Canarian Houbara (Chlamidotis undulata), "El Jable" plains, Lanzarote

The Canary Islands Houbara Bustard (Chlamydotis undulata fuertaventurae) is endemic to the eastern Canary Islands of Fuerteventura, Lobos, Lanzarote and Graciosa. Compared to the North African nominate subspecies, it is distinguished by a smaller size, darker and more extensive back markings and a less sandy overall colouring.

 

Archaeological evidence indicates that the Houbara Bustard has been present in the Canary Islands for 130-170,000 years. However, genetic data point to a more recent separation of C. u. fuertaventurae from the nominate subspecies around 20-25,000 years ago. This suggests that there was an initial colonisation of the Canary Islands about 130,000 years ago, followed by a second colonisation 19-30 000 years ago, with subsequent isolation until today.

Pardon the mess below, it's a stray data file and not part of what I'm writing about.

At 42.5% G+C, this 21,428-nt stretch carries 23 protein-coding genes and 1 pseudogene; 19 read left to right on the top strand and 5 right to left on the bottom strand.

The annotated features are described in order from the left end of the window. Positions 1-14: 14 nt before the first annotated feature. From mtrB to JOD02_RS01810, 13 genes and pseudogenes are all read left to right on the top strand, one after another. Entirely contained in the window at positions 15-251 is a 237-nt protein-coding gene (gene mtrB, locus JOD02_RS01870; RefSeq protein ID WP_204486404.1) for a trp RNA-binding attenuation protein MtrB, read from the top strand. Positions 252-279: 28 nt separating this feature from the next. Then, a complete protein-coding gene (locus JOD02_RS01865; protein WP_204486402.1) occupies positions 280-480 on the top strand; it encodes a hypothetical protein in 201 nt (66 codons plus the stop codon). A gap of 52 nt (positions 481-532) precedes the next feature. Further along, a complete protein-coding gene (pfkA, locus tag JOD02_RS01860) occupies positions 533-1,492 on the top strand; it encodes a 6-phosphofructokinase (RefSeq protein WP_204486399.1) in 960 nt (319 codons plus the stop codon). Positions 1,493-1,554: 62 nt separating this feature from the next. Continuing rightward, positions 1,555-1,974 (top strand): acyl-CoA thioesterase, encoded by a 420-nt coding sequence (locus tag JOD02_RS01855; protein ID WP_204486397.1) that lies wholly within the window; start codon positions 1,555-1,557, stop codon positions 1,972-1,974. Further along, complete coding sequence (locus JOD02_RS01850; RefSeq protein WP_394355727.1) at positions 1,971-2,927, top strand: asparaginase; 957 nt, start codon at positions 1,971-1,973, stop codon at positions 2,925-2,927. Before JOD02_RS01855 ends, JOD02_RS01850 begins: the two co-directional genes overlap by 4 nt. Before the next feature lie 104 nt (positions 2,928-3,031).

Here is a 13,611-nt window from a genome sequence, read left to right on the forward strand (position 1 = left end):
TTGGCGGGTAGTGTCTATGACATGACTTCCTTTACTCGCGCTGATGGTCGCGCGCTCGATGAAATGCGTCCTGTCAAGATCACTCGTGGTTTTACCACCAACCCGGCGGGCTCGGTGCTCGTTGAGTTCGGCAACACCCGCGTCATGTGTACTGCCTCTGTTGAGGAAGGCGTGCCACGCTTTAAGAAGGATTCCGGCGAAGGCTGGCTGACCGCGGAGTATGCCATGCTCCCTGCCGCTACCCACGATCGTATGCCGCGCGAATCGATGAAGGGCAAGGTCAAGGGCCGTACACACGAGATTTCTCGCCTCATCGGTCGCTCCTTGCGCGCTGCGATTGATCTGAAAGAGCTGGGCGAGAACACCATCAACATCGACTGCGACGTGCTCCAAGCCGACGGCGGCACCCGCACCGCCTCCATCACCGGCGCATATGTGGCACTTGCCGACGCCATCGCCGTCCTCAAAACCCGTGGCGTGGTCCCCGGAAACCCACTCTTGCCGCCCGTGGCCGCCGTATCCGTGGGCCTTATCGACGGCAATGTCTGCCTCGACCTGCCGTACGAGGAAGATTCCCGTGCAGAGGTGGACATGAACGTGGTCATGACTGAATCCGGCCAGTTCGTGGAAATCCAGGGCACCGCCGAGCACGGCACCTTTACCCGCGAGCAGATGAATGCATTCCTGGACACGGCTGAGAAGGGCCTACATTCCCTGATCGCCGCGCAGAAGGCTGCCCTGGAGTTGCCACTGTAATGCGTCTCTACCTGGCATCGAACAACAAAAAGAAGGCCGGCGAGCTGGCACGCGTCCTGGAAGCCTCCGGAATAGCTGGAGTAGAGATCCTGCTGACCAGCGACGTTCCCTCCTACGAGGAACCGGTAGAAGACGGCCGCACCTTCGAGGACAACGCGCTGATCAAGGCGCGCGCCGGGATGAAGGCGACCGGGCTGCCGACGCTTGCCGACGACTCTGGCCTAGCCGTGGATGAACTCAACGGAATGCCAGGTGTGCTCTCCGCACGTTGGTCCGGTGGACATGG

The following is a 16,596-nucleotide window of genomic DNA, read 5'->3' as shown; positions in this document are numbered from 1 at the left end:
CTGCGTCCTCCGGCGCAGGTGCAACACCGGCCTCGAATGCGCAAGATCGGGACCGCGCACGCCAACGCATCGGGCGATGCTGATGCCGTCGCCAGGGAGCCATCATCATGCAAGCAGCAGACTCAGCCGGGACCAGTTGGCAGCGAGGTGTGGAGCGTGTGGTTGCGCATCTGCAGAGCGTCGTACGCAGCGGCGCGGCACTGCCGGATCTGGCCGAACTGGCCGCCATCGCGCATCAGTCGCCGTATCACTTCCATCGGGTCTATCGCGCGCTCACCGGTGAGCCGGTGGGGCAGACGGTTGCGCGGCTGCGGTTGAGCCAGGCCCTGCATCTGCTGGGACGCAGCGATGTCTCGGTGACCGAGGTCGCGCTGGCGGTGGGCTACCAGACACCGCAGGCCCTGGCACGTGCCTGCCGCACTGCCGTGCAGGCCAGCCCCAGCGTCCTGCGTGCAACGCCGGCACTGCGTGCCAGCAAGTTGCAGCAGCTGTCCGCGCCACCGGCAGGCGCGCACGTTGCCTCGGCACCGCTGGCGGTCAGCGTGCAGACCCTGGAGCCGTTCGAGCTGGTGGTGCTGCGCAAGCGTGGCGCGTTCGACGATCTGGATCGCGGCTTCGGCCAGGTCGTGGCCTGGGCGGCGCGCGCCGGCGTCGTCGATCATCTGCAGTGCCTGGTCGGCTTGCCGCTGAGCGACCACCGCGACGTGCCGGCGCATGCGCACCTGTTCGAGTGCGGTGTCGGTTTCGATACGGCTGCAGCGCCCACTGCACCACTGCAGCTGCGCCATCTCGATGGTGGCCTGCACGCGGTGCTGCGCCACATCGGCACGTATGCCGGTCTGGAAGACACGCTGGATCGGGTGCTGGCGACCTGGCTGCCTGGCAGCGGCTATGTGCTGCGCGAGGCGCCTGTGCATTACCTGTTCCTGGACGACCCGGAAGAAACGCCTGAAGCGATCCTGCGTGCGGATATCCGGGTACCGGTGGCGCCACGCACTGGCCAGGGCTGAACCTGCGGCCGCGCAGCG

Chlamydotis undulata is listed in Annex I of the EU Birds Directive. As such, it is the subject of

special conservation measures concerning its habitat, in order to ensure its survival and reproduction in its natural area of distribution.

 

Digiscoping with Swarovski ATM 80 HD 30 X, Coolpix P6000 (Adapter DCB)

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Taken on January 10, 2011